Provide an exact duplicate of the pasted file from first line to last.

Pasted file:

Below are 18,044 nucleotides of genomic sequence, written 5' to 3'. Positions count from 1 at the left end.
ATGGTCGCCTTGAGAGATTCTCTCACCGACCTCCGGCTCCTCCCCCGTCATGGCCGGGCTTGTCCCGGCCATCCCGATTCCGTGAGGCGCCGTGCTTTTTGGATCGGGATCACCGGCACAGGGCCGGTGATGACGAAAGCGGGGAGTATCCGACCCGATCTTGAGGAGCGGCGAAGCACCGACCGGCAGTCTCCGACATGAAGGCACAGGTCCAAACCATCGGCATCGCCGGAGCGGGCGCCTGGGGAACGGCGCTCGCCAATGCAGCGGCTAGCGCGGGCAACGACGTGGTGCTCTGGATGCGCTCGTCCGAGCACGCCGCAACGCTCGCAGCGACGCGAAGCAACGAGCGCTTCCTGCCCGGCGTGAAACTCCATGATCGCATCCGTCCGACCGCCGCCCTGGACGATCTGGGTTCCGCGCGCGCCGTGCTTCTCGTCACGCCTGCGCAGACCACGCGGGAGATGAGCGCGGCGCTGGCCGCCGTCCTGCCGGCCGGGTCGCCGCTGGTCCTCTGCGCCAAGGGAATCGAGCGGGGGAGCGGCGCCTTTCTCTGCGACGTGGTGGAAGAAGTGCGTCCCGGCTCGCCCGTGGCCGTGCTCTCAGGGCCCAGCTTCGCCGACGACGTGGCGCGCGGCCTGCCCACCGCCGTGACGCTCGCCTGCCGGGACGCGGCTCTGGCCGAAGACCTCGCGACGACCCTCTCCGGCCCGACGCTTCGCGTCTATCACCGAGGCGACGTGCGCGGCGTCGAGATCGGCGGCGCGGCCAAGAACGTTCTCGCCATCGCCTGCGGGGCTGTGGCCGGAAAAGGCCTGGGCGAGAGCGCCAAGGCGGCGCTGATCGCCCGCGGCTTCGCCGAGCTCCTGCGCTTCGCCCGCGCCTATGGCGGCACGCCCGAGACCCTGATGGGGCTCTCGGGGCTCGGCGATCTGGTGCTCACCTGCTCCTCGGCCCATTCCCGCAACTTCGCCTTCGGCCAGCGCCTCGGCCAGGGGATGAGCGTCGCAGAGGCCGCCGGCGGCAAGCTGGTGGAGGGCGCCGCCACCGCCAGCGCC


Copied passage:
Below are 18,044 nucleotides of genomic sequence, written 5' to 3'. Positions count from 1 at the left end.
ATGGTCGCCTTGAGAGATTCTCTCACCGACCTCCGGCTCCTCCCCCGTCATGGCCGGGCTTGTCCCGGCCATCCCGATTCCGTGAGGCGCCGTGCTTTTTGGATCGGGATCACCGGCACAGGGCCGGTGATGACGAAAGCGGGGAGTATCCGACCCGATCTTGAGGAGCGGCGAAGCACCGACCGGCAGTCTCCGACATGAAGGCACAGGTCCAAACCATCGGCATCGCCGGAGCGGGCGCCTGGGGAACGGCGCTCGCCAATGCAGCGGCTAGCGCGGGCAACGACGTGGTGCTCTGGATGCGCTCGTCCGAGCACGCCGCAACGCTCGCAGCGACGCGAAGCAACGAGCGCTTCCTGCCCGGCGTGAAACTCCATGATCGCATCCGTCCGACCGCCGCCCTGGACGATCTGGGTTCCGCGCGCGCCGTGCTTCTCGTCACGCCTGCGCAGACCACGCGGGAGATGAGCGCGGCGCTGGCCGCCGTCCTGCCGGCCGGGTCGCCGCTGGTCCTCTGCGCCAAGGGAATCGAGCGGGGGAGCGGCGCCTTTCTCTGCGACGTGGTGGAAGAAGTGCGTCCCGGCTCGCCCGTGGCCGTGCTCTCAGGGCCCAGCTTCGCCGACGACGTGGCGCGCGGCCTGCCCACCGCCGTGACGCTCGCCTGCCGGGACGCGGCTCTGGCCGAAGACCTCGCGACGACCCTCTCCGGCCCGACGCTTCGCGTCTATCACCGAGGCGACGTGCGCGGCGTCGAGATCGGCGGCGCGGCCAAGAACGTTCTCGCCATCGCCTGCGGGGCTGTGGCCGGAAAAGGCCTGGGCGAGAGCGCCAAGGCGGCGCTGATCGCCCGCGGCTTCGCCGAGCTCCTGCGCTTCGCCCGCGCCTATGGCGGCACGCCCGAGACCCTGATGGGGCTCTCGGGGCTCGGCGATCTGGTGCTCACCTGCTCCTCGGCCCATTCCCGCAACTTCGCCTTCGGCCAGCGCCTCGGCCAGGGGATGAGCGTCGCAGAGGCCGCCGGCGGCAAGCTGGTGGAGGGCGCCGCCACCGCCAGCGCC